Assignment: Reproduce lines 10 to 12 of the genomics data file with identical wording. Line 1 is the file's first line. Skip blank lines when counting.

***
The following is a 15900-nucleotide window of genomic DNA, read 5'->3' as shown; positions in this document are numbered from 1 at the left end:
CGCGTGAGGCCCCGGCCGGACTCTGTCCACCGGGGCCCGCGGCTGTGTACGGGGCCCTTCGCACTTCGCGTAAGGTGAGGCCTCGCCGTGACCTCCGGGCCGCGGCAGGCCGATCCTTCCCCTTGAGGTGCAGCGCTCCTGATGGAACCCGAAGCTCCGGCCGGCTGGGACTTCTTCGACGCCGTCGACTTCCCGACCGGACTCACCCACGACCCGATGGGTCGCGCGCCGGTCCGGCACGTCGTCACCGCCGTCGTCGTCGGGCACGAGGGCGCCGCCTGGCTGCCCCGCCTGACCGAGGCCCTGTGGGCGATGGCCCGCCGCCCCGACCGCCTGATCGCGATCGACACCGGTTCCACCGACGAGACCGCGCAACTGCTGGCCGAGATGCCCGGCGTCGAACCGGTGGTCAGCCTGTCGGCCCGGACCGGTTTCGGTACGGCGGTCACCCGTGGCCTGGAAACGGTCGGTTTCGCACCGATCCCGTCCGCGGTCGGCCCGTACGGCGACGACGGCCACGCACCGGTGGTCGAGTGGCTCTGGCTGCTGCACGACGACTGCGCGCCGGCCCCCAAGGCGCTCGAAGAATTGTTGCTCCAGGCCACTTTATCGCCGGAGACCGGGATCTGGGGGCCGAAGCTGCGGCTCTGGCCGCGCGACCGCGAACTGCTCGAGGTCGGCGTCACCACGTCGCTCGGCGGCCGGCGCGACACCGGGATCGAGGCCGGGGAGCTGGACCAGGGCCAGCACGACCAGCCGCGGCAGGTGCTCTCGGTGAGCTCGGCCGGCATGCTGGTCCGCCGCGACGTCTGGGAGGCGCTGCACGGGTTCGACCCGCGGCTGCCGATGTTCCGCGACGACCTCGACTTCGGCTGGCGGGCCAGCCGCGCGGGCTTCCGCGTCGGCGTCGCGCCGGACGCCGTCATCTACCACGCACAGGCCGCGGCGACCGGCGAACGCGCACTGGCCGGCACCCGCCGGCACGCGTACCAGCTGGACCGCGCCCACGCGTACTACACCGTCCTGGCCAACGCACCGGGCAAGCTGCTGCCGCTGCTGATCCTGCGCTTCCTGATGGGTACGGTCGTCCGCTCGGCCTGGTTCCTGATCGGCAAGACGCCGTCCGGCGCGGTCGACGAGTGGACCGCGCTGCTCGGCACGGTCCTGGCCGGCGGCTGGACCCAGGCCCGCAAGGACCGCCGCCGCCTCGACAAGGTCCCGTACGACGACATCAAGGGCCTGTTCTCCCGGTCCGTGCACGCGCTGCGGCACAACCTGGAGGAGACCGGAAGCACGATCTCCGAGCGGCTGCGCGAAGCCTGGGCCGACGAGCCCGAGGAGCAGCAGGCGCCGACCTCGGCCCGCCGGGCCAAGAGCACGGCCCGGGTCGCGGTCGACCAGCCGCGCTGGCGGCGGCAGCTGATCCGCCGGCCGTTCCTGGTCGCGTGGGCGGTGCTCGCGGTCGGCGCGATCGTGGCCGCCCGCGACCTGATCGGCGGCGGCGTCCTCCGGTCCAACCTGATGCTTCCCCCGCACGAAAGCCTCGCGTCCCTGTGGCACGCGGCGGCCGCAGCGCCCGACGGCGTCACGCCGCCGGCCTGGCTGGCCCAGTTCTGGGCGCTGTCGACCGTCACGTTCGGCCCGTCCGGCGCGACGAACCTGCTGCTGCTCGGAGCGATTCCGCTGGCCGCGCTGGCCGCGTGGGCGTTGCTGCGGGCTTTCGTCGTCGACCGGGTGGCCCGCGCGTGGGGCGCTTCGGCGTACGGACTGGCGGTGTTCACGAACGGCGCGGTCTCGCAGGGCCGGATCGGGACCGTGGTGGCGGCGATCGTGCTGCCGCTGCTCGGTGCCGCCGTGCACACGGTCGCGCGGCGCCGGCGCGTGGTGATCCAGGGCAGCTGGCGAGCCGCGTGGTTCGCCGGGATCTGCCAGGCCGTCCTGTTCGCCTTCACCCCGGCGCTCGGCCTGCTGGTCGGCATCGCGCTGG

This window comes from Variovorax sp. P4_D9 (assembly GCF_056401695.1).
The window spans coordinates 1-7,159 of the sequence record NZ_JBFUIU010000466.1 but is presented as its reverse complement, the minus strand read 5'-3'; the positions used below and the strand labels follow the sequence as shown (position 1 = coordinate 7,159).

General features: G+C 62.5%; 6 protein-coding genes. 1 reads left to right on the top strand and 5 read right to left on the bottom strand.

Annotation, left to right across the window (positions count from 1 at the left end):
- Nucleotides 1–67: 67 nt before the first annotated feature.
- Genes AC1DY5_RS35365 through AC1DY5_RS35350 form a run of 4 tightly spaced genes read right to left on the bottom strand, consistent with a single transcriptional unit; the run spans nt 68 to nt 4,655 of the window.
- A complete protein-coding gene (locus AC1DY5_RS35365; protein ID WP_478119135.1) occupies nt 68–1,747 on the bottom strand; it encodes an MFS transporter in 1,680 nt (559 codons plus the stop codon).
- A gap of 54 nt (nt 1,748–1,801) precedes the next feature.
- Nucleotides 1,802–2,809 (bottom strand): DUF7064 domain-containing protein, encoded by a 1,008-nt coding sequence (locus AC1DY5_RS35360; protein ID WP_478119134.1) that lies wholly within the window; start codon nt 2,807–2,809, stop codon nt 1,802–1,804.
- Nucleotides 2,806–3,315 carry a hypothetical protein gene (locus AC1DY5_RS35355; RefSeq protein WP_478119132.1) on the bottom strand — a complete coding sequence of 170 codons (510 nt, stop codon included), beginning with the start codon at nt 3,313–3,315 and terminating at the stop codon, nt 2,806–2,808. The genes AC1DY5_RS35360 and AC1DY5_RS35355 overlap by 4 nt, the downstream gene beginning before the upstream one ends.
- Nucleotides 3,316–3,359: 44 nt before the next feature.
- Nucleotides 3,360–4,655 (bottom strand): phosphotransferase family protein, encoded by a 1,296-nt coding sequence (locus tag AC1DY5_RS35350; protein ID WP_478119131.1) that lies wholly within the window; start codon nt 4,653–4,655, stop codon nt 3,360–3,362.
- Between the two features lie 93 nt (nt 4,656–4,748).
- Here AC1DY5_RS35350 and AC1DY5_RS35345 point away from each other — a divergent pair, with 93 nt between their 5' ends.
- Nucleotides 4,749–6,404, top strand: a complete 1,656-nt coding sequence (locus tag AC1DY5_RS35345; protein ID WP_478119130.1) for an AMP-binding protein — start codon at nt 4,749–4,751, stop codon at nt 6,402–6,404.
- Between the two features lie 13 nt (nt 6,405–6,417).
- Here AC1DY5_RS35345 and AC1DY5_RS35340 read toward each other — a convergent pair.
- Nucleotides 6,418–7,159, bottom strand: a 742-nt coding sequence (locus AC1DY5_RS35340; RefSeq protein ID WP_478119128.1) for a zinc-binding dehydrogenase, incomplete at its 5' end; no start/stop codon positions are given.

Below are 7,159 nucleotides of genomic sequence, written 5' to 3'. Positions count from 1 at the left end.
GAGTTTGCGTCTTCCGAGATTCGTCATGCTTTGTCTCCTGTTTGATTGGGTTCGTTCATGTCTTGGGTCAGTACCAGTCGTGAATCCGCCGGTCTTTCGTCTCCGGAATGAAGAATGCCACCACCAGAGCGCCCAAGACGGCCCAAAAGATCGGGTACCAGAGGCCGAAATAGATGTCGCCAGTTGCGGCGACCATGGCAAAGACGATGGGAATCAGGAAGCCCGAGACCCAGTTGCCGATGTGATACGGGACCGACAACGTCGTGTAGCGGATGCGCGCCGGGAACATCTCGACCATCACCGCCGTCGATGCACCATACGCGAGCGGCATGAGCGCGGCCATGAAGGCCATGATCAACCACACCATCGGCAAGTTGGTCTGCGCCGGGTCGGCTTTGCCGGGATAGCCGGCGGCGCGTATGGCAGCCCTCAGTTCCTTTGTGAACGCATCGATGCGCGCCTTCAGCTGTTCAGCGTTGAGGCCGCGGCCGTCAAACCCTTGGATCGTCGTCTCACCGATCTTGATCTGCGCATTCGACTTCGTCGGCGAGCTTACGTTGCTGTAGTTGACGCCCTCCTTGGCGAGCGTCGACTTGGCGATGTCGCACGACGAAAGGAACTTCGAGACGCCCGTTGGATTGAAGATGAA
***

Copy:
- A gap of 54 nt (nt 1,748–1,801) precedes the next feature.
- Nucleotides 1,802–2,809 (bottom strand): DUF7064 domain-containing protein, encoded by a 1,008-nt coding sequence (locus AC1DY5_RS35360; protein ID WP_478119134.1) that lies wholly within the window; start codon nt 2,807–2,809, stop codon nt 1,802–1,804.
- Nucleotides 2,806–3,315 carry a hypothetical protein gene (locus AC1DY5_RS35355; RefSeq protein WP_478119132.1) on the bottom strand — a complete coding sequence of 170 codons (510 nt, stop codon included), beginning with the start codon at nt 3,313–3,315 and terminating at the stop codon, nt 2,806–2,808. The genes AC1DY5_RS35360 and AC1DY5_RS35355 overlap by 4 nt, the downstream gene beginning before the upstream one ends.